From birth, children rely upon their parents for nearly everything. From making a bottle to quiet a hungry baby to helping with algebra homework, a parent's job is to love, nourish and teach a child. As any parent can attest, at times, being a parent can be extremely difficult. This is especially the case for parents who are faced with the emotional, mental and financial challenges that frequently accompany divorce.
When a couple with children decides to divorce, the focus must shift from marital strife to making the divorce process and life from here on out as easy and painless as possible for shared children. In theory this makes sense. A child should always remain a parent's number one priority. In reality, however, dealing with divorce and matters related to child custody are a lot more complex and difficult than many parents anticipate and a child’s emotional needs may become secondary to a parent’s own emotional pain and suffering.
Divorcing parents should take note that their behavior and approach to divorce and ensuing child custody issues will largely determine how a child reacts and adjusts. If a child sees mom or dad upset and yelling, he or she is likely to also feel upset and model such behavior. A child needs to know that they are safe and that things will be ok. When a parent fails to keep feelings of anger or sadness in check, a child is likely to feel confused, scared and insecure.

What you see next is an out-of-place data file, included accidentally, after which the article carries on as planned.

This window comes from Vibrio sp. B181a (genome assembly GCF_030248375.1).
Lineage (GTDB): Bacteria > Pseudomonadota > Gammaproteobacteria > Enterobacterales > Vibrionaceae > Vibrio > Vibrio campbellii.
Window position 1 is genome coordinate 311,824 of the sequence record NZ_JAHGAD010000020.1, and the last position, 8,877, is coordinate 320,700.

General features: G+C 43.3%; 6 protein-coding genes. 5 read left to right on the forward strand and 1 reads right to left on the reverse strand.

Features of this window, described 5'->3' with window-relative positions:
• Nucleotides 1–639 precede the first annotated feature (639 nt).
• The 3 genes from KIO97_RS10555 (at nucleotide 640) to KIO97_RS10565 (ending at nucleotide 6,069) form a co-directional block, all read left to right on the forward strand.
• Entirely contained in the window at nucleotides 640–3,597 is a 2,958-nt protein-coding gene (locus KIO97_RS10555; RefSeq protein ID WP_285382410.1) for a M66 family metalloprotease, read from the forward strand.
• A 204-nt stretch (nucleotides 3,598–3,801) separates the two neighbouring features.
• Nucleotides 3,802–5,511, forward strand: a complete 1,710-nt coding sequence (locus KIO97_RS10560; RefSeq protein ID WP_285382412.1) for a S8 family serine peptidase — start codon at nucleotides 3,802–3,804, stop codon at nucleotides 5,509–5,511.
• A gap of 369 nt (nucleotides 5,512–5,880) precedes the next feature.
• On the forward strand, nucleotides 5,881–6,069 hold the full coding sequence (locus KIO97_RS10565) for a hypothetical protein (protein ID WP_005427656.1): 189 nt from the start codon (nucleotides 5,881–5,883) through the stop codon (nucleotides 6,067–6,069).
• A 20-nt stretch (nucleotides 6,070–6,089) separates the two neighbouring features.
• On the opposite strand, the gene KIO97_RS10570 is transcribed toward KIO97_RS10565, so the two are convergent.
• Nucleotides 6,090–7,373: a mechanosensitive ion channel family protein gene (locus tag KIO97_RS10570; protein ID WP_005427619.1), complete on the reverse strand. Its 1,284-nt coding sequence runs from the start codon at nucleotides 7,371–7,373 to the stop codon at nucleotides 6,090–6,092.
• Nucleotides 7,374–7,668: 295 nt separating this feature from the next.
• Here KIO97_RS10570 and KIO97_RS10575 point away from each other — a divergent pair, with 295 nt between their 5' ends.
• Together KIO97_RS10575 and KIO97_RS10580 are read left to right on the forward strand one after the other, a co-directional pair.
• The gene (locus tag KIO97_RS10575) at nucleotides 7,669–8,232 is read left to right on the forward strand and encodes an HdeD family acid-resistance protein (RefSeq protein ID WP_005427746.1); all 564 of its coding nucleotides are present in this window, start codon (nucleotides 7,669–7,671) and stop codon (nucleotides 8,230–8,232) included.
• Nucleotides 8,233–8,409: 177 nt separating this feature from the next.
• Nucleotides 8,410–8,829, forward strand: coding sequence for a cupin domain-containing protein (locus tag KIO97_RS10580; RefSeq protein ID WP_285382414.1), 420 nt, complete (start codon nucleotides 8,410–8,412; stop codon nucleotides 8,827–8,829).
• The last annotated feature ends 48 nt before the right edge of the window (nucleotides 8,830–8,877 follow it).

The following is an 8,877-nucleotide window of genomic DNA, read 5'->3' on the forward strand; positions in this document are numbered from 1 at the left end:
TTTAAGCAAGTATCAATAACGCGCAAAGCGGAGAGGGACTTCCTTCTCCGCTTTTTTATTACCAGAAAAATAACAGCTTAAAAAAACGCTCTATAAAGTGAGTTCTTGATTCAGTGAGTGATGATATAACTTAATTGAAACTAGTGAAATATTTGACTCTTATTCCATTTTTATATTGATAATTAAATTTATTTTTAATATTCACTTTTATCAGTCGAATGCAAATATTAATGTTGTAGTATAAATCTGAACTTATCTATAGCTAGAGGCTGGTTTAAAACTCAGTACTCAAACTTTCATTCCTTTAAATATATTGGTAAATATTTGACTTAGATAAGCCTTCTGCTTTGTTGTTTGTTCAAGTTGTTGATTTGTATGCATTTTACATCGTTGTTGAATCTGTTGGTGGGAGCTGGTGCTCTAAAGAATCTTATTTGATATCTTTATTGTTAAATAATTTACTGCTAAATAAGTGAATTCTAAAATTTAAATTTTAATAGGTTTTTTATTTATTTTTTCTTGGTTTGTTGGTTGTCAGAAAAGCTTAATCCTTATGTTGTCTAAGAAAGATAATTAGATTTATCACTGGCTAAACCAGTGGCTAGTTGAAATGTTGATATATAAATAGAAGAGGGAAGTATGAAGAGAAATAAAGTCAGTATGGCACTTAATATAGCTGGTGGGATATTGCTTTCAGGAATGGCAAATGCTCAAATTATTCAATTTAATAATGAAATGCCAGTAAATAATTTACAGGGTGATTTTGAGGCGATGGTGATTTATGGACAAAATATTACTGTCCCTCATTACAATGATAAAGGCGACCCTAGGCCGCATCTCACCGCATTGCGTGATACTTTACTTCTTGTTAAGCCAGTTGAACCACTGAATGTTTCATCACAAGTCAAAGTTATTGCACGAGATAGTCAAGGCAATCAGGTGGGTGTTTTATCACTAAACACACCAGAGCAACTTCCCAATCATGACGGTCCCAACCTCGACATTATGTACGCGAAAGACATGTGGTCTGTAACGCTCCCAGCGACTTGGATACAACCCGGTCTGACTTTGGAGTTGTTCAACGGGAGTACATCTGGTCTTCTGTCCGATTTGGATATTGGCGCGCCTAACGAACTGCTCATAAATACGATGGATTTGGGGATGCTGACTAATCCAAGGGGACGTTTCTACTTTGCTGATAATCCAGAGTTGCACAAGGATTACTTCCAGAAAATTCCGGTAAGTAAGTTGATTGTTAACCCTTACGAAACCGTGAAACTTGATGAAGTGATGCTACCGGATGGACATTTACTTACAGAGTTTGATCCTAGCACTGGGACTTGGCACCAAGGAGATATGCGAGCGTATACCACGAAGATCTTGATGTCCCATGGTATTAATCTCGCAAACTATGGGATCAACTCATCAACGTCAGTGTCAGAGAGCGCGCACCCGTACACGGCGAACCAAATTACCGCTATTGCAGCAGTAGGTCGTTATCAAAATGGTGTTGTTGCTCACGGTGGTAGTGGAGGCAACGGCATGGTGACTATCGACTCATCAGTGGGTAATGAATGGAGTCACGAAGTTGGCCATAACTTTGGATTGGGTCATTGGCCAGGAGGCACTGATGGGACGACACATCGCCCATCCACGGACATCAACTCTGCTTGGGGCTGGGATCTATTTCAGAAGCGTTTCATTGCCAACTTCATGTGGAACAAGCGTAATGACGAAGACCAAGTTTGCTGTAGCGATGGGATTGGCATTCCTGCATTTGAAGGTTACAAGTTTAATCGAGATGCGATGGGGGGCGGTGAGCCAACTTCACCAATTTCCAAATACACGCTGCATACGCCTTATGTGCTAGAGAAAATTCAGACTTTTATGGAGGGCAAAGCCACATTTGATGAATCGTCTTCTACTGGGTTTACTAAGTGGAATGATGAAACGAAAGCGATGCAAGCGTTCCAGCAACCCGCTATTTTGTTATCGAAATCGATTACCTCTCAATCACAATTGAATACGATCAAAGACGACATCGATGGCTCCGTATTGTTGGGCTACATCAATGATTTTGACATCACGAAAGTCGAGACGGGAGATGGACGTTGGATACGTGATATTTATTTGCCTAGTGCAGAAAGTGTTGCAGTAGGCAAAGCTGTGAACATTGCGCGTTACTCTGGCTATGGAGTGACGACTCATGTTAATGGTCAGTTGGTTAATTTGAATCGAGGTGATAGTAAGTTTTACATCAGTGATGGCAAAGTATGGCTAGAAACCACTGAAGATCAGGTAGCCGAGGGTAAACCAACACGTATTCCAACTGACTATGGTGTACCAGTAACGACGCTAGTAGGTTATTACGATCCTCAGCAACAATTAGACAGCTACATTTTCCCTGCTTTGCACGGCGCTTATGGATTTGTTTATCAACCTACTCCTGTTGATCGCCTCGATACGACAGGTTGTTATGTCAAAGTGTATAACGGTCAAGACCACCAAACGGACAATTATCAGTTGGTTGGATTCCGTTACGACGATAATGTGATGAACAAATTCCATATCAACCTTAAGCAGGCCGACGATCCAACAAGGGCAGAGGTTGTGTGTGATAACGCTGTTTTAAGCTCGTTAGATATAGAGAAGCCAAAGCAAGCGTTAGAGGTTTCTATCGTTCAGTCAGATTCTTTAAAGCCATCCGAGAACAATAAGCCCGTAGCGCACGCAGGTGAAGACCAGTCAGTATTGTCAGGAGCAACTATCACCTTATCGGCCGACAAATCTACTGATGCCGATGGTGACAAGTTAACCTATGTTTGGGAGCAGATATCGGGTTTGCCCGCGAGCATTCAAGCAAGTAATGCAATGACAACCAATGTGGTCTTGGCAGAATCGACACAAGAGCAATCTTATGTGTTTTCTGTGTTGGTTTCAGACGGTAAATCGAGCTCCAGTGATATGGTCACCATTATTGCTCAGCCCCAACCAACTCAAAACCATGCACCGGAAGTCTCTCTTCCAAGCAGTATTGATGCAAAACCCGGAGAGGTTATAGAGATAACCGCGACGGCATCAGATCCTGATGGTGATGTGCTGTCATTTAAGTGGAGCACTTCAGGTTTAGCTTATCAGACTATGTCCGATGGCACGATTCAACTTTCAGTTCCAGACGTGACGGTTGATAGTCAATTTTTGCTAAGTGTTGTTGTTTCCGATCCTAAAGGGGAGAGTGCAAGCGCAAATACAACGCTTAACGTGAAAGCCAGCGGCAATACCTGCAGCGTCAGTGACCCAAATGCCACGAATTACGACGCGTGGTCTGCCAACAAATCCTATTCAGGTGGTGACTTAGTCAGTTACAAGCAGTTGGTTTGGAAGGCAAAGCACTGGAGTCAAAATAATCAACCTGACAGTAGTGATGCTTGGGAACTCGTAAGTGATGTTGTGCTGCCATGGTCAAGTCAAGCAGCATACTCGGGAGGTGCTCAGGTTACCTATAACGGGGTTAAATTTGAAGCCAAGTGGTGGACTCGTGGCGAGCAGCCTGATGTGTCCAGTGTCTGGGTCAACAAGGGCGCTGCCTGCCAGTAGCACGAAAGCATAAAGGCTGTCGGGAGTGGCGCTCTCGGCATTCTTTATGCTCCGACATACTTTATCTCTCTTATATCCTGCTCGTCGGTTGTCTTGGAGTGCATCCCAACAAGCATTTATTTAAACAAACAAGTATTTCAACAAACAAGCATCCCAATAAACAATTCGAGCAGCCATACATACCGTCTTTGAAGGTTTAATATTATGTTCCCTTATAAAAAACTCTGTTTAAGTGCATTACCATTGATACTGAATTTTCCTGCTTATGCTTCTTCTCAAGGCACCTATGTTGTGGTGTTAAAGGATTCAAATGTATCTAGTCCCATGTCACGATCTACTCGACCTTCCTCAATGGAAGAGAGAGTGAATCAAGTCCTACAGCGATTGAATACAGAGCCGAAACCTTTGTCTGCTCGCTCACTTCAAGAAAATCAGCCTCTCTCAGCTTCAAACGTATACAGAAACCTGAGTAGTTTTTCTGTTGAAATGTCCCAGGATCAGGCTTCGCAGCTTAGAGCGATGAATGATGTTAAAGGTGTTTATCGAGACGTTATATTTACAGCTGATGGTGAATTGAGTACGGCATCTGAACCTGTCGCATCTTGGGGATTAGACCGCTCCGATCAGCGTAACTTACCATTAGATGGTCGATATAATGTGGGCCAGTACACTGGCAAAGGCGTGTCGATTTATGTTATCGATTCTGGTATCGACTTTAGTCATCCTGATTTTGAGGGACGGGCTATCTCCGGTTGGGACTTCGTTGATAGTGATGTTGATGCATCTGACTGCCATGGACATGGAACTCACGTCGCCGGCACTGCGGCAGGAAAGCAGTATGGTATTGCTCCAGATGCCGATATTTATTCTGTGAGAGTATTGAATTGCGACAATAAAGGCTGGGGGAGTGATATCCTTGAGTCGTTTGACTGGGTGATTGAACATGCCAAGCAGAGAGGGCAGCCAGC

Children of all ages look to their parents to provide examples of how to behave and deal with conflict and difficult situations. Divorcing or divorced parents should do their best to remain civil and, for the sake of shared children, work towards developing an effective co-parenting relationship.
Source: The Huffington Post, "Divorce Lessons: 8 Critical Choices in Making a Positive Split," John McElhenney, Aug. 5, 2014